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here is code which print "c++" in binary form and at the same time measure time

#include <iostream>
#include <string>
#include <cstdlib>
#include <ctime>
using namespace std;

int main(){
    unsigned int t = clock();
    string c = "c++";
    int t=0;
    for (int i=0;i<c.length();i++){
        t = (int) c[i];
        while (t!=0){
            cout << t % 2 <<endl;
            t >>= 1;
        }
    }
    unsigned int end = clock();
    cout << end-t << endl;
    return 0;
}

but here is mistake

1>------ Build started: Project: name_of_c++, Configuration: Debug Win32 ------
1>  c++_name.cpp
1>c:\users\david\documents\visual studio 2010\projects\name_of_c++\c++_name.cpp(11): error C2371: 't' : redefinition; different basic types
1>          c:\users\david\documents\visual studio 2010\projects\name_of_c++\c++_name.cpp(7) : see declaration of 't'
1>c:\users\david\documents\visual studio 2010\projects\name_of_c++\c++_name.cpp(12): warning C4018: '<' : signed/unsigned mismatch
1>c:\users\david\documents\visual studio 2010\projects\name_of_c++\c++_name.cpp(16): error C2059: syntax error : '>='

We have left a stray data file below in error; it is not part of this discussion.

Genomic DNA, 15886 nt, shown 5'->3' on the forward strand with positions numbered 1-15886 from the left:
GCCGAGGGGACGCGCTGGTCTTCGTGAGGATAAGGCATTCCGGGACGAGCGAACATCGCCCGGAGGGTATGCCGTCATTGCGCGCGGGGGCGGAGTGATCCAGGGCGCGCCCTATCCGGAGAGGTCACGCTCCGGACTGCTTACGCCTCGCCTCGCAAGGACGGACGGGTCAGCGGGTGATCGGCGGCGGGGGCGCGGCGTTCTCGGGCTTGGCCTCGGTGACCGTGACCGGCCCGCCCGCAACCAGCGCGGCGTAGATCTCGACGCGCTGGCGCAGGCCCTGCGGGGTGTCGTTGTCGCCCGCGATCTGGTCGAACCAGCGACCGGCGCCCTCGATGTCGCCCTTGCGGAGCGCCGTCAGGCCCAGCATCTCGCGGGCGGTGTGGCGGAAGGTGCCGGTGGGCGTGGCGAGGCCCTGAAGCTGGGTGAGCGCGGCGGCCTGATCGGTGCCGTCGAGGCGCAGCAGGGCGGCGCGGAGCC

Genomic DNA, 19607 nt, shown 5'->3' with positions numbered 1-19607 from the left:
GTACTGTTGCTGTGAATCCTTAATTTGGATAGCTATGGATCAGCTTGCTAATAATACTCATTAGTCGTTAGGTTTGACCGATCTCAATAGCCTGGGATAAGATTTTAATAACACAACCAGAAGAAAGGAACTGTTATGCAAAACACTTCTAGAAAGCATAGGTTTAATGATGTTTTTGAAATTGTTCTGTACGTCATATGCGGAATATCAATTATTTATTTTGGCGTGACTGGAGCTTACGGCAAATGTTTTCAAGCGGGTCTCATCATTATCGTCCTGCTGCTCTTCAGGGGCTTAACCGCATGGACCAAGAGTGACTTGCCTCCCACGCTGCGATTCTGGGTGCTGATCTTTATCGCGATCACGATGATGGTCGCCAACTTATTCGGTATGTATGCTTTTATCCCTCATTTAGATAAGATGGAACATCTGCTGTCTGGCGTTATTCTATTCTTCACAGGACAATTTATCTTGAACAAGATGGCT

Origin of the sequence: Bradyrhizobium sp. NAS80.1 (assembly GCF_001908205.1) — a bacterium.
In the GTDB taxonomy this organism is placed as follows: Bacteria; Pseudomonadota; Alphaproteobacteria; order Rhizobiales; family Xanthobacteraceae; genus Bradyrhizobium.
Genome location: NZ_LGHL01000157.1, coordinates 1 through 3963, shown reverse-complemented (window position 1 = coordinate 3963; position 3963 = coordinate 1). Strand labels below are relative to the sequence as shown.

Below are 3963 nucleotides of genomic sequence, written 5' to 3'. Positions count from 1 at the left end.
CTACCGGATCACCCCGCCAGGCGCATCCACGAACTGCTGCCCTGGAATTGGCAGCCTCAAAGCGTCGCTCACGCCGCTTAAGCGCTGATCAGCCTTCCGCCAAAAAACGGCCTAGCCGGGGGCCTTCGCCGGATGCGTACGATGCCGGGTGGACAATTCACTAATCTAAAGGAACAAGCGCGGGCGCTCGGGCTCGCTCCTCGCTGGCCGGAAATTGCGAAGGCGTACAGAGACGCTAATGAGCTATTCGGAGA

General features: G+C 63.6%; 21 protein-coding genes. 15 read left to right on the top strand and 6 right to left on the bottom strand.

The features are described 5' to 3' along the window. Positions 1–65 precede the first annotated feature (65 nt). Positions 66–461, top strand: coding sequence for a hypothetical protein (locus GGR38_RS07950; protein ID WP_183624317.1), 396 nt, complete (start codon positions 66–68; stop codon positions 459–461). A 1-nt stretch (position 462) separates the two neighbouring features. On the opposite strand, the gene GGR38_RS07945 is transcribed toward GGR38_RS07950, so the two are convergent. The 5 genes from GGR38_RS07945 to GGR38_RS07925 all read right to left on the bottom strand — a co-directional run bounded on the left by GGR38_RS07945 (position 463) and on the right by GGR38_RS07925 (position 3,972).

========== Build: 0 succeeded, 1 failed, 0 up-to-date, 0 skipped ==========
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3  
Don't the error messages say something? –  Prasoon Saurav Jul 11 '10 at 14:33
1  
its a bit pointless asking a question, then editing it so its no longer showing the problem after you've gotten the answers. Leave it as is, or people coming to view your question in future will be very confused. –  gbjbaanb Jul 11 '10 at 14:42
    
so what to do?can i delete it? –  dato datuashvili Jul 11 '10 at 14:55
    
Nothing, you leave it up for future reference. –  GManNickG Jul 11 '10 at 18:03

3 Answers 3

up vote 2 down vote accepted

Look at these two lines:

unsigned int t=clock();
int t=0;

These are both in the same scope, and both define a variable t. This is not allowed in C++!

In case you are having trouble parsing the error message, when you get something like:

c++_name.cpp(11): error C2371: 't' : redefinition; different basic types

The number in parenthesis (11) tells you the line where the error occurred.

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You know, compiler prints line numbers for errors.

Here is a problem:

unsigned int t=clock();


string c="c++";
int t=0;

First you declare t as unsigned int, and then you declare it as int.

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you have declared t as unsigned int first here:

unsigned int t=clock();

and then defined again here as int

 int t=0;

You can use a different variable name for the second one to get rid of this error.

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yes i have changed code and it works it was typed error i did not see –  dato datuashvili Jul 11 '10 at 14:36

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